The local government pension scheme is a "defined benefit" scheme, with the final pension being based on your earnings in each year of service (after 2014), with the benefit being "index linked" so it keeps up with inflation. For each year of service, you'll get a pension of 1/49th of your salary for that year, uprated for inflation ("Cost of Living").
Although a bit less generous than a "final salary" scheme where the final pension would be based on your final salary with the employer, these are still generally considered to be very good pensions and much better than "defined contribution" schemes where your pension ends up dependent on investment returns.
As a member of the LGPS, a substantial part of your pension will be funded directly by your employer: their contribution varies, but is typically 2/3rds of the cost. If you instead contributed to a private pension, you wouldn't get that employer contribution, so you'd need some really amazing returns to beat the LGPS pension.
You mention wanting to retire at age 55. The LGPS does allow you to take early retirement. Currently this is stated as being from age 55 in exchange for them reducing your pension because it'd be in payment for more years.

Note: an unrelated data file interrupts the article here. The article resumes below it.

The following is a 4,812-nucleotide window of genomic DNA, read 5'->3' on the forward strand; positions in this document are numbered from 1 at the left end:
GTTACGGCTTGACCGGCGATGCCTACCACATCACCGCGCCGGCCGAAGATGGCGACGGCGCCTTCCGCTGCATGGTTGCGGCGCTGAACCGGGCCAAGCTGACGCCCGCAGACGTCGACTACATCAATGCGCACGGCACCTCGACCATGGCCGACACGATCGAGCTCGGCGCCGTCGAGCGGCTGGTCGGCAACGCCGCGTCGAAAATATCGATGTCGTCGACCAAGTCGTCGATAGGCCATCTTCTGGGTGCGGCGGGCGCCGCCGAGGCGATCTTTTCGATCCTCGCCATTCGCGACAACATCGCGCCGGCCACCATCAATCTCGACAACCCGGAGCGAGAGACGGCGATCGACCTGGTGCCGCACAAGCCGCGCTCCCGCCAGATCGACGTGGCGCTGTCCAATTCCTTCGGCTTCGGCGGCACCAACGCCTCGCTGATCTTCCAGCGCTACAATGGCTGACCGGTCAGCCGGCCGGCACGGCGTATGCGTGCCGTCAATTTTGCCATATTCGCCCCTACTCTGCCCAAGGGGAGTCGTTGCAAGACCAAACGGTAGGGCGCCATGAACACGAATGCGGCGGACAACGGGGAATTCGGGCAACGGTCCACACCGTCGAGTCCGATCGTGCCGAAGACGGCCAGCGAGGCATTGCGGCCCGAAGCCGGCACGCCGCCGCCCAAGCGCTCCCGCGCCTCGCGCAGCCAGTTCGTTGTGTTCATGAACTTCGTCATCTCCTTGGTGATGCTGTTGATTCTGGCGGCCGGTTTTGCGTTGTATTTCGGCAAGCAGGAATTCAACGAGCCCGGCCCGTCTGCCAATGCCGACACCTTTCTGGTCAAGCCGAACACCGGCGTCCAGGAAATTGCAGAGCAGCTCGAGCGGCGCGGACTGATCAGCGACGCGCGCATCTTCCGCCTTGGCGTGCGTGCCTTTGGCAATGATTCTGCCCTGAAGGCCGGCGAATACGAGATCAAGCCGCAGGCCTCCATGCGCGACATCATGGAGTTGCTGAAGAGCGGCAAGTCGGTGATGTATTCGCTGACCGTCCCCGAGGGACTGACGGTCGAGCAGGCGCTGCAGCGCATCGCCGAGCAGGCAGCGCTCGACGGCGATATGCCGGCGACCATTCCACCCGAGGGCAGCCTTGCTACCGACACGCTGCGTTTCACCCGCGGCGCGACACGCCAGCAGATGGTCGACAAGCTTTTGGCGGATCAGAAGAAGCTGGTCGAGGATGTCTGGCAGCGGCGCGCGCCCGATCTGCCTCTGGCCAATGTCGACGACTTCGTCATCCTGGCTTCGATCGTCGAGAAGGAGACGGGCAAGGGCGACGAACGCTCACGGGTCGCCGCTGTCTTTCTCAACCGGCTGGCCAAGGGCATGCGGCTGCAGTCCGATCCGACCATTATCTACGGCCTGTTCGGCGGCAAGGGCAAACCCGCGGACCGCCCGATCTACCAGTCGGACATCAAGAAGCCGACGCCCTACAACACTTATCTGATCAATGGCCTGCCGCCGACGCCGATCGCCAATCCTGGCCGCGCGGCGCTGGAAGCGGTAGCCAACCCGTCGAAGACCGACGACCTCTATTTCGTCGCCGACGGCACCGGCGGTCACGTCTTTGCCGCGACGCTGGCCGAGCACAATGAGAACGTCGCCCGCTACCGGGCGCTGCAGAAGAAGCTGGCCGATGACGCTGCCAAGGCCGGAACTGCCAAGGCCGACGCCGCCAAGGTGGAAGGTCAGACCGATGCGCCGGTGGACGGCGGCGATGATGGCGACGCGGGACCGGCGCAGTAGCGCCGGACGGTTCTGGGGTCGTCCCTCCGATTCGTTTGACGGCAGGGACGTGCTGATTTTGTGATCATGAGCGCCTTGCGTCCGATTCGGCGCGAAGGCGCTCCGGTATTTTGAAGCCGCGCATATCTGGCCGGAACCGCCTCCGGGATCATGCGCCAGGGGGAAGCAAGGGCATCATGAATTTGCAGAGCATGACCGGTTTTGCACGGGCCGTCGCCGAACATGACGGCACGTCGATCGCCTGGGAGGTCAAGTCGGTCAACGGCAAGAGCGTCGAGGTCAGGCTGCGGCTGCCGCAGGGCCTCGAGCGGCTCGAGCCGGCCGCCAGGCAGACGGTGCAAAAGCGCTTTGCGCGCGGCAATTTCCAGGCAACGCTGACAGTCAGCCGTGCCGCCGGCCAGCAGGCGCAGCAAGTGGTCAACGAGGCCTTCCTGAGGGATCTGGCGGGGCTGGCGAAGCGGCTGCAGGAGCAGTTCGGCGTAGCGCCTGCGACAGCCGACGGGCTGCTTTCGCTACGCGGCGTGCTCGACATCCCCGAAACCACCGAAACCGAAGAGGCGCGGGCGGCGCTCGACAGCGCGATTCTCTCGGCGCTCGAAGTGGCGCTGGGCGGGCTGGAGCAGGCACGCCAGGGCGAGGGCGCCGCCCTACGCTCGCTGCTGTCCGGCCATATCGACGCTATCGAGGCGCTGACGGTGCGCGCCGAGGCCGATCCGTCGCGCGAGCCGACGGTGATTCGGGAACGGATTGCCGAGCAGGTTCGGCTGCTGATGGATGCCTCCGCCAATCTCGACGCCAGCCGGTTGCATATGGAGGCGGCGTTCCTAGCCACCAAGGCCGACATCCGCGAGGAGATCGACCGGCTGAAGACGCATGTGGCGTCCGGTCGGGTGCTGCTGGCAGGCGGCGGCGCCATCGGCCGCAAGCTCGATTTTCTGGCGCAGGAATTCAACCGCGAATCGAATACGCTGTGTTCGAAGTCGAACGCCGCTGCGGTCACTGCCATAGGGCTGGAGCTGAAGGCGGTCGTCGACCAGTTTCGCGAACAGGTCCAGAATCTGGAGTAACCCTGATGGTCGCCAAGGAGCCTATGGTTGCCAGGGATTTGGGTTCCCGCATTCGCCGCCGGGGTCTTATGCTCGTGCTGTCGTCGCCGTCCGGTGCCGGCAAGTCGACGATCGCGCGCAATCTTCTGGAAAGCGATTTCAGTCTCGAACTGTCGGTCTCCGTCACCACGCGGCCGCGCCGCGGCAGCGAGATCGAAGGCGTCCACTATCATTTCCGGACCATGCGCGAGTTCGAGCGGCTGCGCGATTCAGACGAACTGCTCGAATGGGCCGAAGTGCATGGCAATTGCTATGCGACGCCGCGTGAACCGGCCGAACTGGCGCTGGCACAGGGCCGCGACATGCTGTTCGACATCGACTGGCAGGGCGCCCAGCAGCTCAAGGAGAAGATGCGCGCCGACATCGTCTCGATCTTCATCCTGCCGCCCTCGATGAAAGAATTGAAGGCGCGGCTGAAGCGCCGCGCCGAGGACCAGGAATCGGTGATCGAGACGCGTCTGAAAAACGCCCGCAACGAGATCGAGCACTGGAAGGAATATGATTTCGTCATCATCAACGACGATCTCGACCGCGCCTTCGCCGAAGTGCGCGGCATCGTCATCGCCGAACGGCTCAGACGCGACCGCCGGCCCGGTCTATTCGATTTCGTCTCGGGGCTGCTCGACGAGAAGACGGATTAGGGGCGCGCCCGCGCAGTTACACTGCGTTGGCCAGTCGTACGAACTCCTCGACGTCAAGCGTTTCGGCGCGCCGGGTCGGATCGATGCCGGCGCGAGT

However, it's quite likely that by the time you retire, the minimum age will have gone up, as the government limit the minimum age you can draw benefits from any pension scheme to 10 years before the state pension age. As you're 30 now, your state pension age is currently expected to be 68 and so your minimum pension age will probably be 58. This will apply to any pension scheme, not just the LGPS.
Another answer mentions it's backed by the UK government. I can't find any specific evidence of this online, though the website does say that the Treasury has input into the cost of the scheme which may imply that they are backing it.
That said, even if it is the case, public sector pensions are a very large unreported liability of the government, and I think that if there were a really major crisis the government might choose to partially default on those obligations and reduce public sector pensions. Although the government can print money, there's a limit to how much they could do this in practice without wrecking the rest of the economy. But if we were in that kind of scenario, your private pension would also probably be in a lot of doubt, whether from the stock market collapsing or from government confiscation.
Overall, the LGPS is the clear winner given the employer contribution and the guaranteed pension, and I think you'd need a really good reason not join it.